Both China and Uzbekistan have a long history and splendid culture. People-to-people and cultural exchanges have been part and parcel of our bilateral relations. In recent years, the two sides have made fresh progress in student exchange programs, Chinese language training, sub-national exchanges, joint archaeological projects and translation of literary works. As a result of these, the friendship between our peoples has deepened. Cultural cooperation has brought our peoples closer. Thanks to our good collaboration, the first Confucius Institute in Central Asia was opened in Tashkent 11 years ago and has since produced more than 3,000 "ambassadors" promoting China-Uzbekistan friendship. The State Administration of Cultural Heritage of China, the Chinese Academy of Social Sciences and the Northwest University of China have worked actively with Uzbekistan on joint archaeological research and restoration, making important contributions to restoring the historical sites of the Silk Road. Just recently, the Uzbek edition of the Cat Country, a novel written by renowned Chinese writer Lao She (1899-1966) and translated by a Uzbek sinologist, has been published. I trust it will open another window for people in Uzbekistan to know more about Chinese literature.

China and Uzbekistan are a community of common interest and shared future featuring equality, solidarity and win-win cooperation. To pursue development and national renewal is the dream of both our peoples. Given the deep changes in the international landscape, slow recovery in the world economy and daunting tasks of development for all countries, to enhance our bilateral cooperation in all respects meets the trend of history and serves the fundamental interest of our two countries and peoples. We hope that China and Uzbekistan will make greater achievements in the pursuit of common development and prosperity.

-- We need to enhance political mutual trust and mutual support. The ancient Chinese philosopher Confucius said, "In his dealings with friends, one should be trustworthy in what he says." Political mutual trust is an important basis for the sound growth of China-Uzbekistan relations. We will continue to extend each other firm support on issues concerning each other's core interests such as sovereignty, security and development. China firmly supports Uzbekistan in its independent choice of a development path that suits its national conditions, understands and respects the measures taken by the Uzbek Government for national stability and economic and social development, and opposes interference by external forces in Uzbekistan's internal affairs.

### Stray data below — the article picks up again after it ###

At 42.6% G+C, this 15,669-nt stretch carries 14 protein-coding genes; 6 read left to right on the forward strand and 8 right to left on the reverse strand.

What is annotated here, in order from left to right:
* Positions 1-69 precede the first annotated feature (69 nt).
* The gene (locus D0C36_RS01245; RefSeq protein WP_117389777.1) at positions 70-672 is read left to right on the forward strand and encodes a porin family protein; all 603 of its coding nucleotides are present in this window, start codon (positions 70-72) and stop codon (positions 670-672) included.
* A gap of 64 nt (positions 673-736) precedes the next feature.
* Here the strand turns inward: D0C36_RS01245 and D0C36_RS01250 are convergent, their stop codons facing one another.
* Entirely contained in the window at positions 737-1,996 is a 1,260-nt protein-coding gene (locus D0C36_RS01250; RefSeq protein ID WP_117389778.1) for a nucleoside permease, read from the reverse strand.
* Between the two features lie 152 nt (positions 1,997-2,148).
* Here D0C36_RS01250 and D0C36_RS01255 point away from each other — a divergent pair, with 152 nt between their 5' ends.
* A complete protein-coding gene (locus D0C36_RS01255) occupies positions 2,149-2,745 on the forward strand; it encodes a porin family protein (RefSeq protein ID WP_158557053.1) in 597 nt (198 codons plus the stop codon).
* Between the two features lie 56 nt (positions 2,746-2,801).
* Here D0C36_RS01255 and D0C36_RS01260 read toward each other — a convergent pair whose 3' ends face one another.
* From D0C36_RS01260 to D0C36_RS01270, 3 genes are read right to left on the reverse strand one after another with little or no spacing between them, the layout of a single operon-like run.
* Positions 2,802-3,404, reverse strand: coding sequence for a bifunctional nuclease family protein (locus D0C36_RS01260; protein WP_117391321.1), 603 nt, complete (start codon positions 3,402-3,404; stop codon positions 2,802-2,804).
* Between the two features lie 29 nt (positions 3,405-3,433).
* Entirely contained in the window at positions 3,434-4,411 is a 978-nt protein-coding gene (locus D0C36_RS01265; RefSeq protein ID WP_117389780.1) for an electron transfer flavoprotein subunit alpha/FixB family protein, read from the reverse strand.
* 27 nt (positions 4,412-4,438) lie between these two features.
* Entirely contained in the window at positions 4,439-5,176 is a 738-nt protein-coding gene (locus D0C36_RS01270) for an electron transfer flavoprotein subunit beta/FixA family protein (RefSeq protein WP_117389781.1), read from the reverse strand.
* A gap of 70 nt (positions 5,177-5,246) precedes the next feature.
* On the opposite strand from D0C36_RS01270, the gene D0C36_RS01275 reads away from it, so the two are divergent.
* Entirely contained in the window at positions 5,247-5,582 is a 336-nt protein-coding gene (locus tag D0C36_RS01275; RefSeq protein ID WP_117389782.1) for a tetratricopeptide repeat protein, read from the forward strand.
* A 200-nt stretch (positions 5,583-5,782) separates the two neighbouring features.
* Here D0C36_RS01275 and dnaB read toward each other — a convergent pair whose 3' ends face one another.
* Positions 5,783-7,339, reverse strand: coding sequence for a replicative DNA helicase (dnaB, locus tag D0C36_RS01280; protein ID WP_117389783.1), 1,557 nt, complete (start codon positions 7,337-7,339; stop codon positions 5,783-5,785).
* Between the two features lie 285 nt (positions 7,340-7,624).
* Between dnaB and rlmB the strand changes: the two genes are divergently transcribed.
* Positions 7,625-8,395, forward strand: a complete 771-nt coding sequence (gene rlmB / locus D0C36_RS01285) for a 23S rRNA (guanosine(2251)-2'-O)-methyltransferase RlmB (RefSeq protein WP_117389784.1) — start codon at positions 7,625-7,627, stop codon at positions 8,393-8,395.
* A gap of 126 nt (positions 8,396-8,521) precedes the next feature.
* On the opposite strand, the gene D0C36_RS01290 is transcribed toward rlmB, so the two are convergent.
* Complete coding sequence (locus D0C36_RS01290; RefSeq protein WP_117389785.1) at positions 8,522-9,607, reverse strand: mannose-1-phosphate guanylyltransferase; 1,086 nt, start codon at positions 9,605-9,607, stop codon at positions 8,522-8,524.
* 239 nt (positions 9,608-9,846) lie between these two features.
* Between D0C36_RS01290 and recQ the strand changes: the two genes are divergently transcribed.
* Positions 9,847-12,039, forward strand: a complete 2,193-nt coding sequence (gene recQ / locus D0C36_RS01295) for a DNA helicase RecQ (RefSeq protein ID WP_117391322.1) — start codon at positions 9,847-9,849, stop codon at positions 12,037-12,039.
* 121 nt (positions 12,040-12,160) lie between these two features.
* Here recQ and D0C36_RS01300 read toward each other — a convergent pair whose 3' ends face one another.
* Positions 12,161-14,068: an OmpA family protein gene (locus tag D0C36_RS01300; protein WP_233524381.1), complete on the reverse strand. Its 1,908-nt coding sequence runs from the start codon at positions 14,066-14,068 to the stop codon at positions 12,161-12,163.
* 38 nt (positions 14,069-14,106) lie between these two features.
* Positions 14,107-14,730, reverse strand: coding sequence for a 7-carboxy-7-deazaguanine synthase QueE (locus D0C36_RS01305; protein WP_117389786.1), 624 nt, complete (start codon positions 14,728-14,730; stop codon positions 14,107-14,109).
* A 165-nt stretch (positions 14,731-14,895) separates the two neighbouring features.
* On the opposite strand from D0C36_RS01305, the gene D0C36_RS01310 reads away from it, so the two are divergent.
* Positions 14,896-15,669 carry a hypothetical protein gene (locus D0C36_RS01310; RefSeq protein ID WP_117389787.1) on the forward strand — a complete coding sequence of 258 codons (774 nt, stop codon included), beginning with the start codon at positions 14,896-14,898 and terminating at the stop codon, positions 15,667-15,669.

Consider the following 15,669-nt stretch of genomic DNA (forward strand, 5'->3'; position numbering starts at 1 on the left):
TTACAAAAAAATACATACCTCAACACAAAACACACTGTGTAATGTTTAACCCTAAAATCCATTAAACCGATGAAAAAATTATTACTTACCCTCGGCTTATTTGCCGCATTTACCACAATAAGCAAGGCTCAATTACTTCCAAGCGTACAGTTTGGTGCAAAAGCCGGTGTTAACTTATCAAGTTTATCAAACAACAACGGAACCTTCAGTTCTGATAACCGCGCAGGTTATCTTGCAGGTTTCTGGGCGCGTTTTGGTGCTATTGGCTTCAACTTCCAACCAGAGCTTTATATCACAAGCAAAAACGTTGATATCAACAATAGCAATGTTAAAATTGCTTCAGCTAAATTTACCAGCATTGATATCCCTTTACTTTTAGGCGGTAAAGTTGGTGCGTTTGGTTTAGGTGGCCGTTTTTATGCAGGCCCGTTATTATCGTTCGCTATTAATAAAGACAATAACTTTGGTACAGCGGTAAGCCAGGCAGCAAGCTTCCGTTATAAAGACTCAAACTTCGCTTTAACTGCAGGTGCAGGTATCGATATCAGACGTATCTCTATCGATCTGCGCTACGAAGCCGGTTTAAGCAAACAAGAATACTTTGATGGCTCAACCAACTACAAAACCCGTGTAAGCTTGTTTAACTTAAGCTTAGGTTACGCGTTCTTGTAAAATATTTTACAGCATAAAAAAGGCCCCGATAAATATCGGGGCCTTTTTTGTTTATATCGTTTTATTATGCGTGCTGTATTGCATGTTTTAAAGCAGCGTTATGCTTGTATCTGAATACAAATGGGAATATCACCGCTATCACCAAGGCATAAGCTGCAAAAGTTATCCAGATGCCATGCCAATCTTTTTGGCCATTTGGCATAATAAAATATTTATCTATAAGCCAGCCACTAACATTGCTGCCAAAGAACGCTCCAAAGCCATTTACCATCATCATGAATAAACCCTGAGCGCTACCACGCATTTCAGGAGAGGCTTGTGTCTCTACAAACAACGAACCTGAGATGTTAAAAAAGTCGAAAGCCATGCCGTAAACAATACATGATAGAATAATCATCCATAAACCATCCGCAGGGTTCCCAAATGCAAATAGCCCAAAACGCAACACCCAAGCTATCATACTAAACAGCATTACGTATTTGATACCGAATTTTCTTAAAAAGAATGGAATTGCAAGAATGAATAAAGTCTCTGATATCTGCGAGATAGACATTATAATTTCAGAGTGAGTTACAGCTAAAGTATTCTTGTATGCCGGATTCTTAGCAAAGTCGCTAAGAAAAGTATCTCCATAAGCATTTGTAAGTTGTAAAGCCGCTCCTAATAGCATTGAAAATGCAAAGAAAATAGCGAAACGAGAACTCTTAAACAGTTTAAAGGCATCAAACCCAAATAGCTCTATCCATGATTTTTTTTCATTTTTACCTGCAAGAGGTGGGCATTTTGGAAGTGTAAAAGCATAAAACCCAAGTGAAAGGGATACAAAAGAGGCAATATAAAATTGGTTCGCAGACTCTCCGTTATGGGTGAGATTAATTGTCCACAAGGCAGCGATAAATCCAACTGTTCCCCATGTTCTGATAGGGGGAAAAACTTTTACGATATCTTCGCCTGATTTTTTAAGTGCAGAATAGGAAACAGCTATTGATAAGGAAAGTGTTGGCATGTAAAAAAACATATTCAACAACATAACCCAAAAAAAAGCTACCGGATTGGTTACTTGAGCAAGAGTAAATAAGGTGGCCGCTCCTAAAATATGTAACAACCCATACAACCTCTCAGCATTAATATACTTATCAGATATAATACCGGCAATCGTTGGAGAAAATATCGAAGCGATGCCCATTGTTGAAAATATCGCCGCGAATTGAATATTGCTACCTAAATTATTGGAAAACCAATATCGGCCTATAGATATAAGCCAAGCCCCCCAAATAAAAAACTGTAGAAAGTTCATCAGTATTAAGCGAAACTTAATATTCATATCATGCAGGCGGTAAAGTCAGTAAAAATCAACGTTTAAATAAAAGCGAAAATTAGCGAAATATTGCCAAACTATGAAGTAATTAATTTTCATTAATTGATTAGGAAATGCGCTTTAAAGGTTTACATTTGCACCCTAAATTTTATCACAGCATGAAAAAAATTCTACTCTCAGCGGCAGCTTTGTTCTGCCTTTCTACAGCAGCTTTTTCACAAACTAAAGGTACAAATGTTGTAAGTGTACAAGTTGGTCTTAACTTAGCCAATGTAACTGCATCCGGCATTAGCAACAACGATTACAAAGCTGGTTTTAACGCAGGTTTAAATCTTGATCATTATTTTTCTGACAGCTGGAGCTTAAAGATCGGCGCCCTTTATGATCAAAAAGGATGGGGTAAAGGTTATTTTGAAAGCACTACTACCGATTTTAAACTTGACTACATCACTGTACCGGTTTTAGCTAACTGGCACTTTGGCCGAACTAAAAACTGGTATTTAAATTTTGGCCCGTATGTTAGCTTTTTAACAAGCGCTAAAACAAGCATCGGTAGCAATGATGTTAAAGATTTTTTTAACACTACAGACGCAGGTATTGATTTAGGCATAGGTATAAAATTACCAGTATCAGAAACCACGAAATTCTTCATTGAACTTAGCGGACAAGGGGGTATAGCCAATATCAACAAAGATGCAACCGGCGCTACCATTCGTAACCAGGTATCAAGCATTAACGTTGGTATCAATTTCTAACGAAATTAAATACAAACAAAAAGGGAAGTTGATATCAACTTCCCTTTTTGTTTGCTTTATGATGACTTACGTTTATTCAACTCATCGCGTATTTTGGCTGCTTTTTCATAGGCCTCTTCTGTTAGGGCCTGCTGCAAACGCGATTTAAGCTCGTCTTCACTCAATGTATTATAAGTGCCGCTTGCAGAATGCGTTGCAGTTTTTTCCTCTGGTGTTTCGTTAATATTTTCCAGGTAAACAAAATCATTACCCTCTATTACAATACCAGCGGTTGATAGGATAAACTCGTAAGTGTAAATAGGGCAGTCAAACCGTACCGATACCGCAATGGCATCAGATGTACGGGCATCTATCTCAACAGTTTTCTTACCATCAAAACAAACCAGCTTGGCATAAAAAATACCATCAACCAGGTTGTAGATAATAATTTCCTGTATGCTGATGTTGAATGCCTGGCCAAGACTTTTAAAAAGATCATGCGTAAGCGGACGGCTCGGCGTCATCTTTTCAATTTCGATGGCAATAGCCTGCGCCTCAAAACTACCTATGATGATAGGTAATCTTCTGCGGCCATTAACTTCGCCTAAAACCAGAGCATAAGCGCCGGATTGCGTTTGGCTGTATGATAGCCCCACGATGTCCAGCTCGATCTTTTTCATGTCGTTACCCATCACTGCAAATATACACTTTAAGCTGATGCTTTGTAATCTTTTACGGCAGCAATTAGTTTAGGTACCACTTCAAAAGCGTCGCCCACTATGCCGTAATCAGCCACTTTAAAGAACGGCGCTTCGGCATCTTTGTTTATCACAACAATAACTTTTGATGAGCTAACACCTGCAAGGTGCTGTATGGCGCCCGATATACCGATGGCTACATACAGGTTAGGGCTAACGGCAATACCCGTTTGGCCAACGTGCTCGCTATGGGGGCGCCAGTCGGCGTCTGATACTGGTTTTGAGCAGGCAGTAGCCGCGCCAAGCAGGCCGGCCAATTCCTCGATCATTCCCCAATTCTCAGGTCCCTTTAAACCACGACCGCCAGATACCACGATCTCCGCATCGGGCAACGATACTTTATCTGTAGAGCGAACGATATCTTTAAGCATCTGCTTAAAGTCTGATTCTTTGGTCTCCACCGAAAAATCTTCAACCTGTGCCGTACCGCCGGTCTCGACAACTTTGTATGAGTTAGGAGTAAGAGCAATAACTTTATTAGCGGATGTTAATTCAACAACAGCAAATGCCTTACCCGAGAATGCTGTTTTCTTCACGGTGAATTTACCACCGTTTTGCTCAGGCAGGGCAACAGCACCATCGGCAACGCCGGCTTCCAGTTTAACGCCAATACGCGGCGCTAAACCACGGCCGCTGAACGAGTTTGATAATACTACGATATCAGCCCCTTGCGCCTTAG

-- We need to work together to ensure the success of the major initiative of the Belt and Road and explore broader space for cooperation based on mutual benefit. While strengthening cooperation in the energy and resources sector, we also need to explore other areas of cooperation, facilitate bilateral trade and make it better-structured. We should seek converging interests, deepen production capacity cooperation in light of local conditions and translate our economic complementarity into more tangible outcomes of cooperation.

-- We need to increase understanding between our peoples and deepen cultural, education, tourism, archaeological and sub-national cooperation to foster a greater sense of pride and confidence in China and Uzbekistan, both ancient civilizations along the Silk Road. We should leverage the two Confucius Institutes in Uzbekistan as bridges between our youth and nurture China-Uzbekistan friendship among future generations. We need to support cultural events such as the Chinese "Happy Spring Festival" and the Uzbek "Oriental Charm" staged in each other's country and bring well-received performances and fine artistic works to more people.

-- We need to implement the concept of common, comprehensive, cooperative and sustainable security and deepen China-Uzbekistan law enforcement and security cooperation. It is important that we have a keen understanding of the security situation, step up information sharing, combat the "three forces of terrorism, separatism and extremism," drug-trafficking and other forms of transnational organized crime so that we can jointly foster a secure environment for peaceful development of the region and ensure the safety of our peoples and their property.